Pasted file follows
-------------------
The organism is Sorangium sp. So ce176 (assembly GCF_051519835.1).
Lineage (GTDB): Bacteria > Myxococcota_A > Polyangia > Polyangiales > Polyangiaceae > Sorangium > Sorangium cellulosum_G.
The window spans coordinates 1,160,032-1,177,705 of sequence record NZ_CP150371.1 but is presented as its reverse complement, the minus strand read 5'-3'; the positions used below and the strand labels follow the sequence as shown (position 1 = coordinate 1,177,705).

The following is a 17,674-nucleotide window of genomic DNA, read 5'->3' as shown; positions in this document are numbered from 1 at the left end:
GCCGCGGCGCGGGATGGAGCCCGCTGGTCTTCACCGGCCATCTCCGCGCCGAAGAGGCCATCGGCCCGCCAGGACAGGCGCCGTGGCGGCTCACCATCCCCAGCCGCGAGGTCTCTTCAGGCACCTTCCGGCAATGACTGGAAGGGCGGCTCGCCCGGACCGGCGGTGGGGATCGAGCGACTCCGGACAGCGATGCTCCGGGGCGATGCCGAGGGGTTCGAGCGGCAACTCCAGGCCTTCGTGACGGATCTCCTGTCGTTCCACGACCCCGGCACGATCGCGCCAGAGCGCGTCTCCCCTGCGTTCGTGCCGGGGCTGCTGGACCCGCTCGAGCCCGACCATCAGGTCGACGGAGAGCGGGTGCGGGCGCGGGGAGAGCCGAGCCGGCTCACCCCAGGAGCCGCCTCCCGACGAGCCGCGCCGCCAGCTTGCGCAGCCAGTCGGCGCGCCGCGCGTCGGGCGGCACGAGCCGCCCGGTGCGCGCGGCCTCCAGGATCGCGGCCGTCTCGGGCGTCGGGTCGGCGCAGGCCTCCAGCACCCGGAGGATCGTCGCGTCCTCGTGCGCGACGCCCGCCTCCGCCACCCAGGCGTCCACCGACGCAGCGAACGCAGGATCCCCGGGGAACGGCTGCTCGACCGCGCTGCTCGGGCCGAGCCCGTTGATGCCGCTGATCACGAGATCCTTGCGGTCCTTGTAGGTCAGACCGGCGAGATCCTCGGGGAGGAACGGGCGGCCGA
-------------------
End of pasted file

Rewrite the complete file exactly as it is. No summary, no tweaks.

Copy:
The organism is Sorangium sp. So ce176 (assembly GCF_051519835.1).
Lineage (GTDB): Bacteria > Myxococcota_A > Polyangia > Polyangiales > Polyangiaceae > Sorangium > Sorangium cellulosum_G.
The window spans coordinates 1,160,032-1,177,705 of sequence record NZ_CP150371.1 but is presented as its reverse complement, the minus strand read 5'-3'; the positions used below and the strand labels follow the sequence as shown (position 1 = coordinate 1,177,705).

The following is a 17,674-nucleotide window of genomic DNA, read 5'->3' as shown; positions in this document are numbered from 1 at the left end:
GCCGCGGCGCGGGATGGAGCCCGCTGGTCTTCACCGGCCATCTCCGCGCCGAAGAGGCCATCGGCCCGCCAGGACAGGCGCCGTGGCGGCTCACCATCCCCAGCCGCGAGGTCTCTTCAGGCACCTTCCGGCAATGACTGGAAGGGCGGCTCGCCCGGACCGGCGGTGGGGATCGAGCGACTCCGGACAGCGATGCTCCGGGGCGATGCCGAGGGGTTCGAGCGGCAACTCCAGGCCTTCGTGACGGATCTCCTGTCGTTCCACGACCCCGGCACGATCGCGCCAGAGCGCGTCTCCCCTGCGTTCGTGCCGGGGCTGCTGGACCCGCTCGAGCCCGACCATCAGGTCGACGGAGAGCGGGTGCGGGCGCGGGGAGAGCCGAGCCGGCTCACCCCAGGAGCCGCCTCCCGACGAGCCGCGCCGCCAGCTTGCGCAGCCAGTCGGCGCGCCGCGCGTCGGGCGGCACGAGCCGCCCGGTGCGCGCGGCCTCCAGGATCGCGGCCGTCTCGGGCGTCGGGTCGGCGCAGGCCTCCAGCACCCGGAGGATCGTCGCGTCCTCGTGCGCGACGCCCGCCTCCGCCACCCAGGCGTCCACCGACGCAGCGAACGCAGGATCCCCGGGGAACGGCTGCTCGACCGCGCTGCTCGGGCCGAGCCCGTTGATGCCGCTGATCACGAGATCCTTGCGGTCCTTGTAGGTCAGACCGGCGAGATCCTCGGGGAGGAACGGGCGGCCGA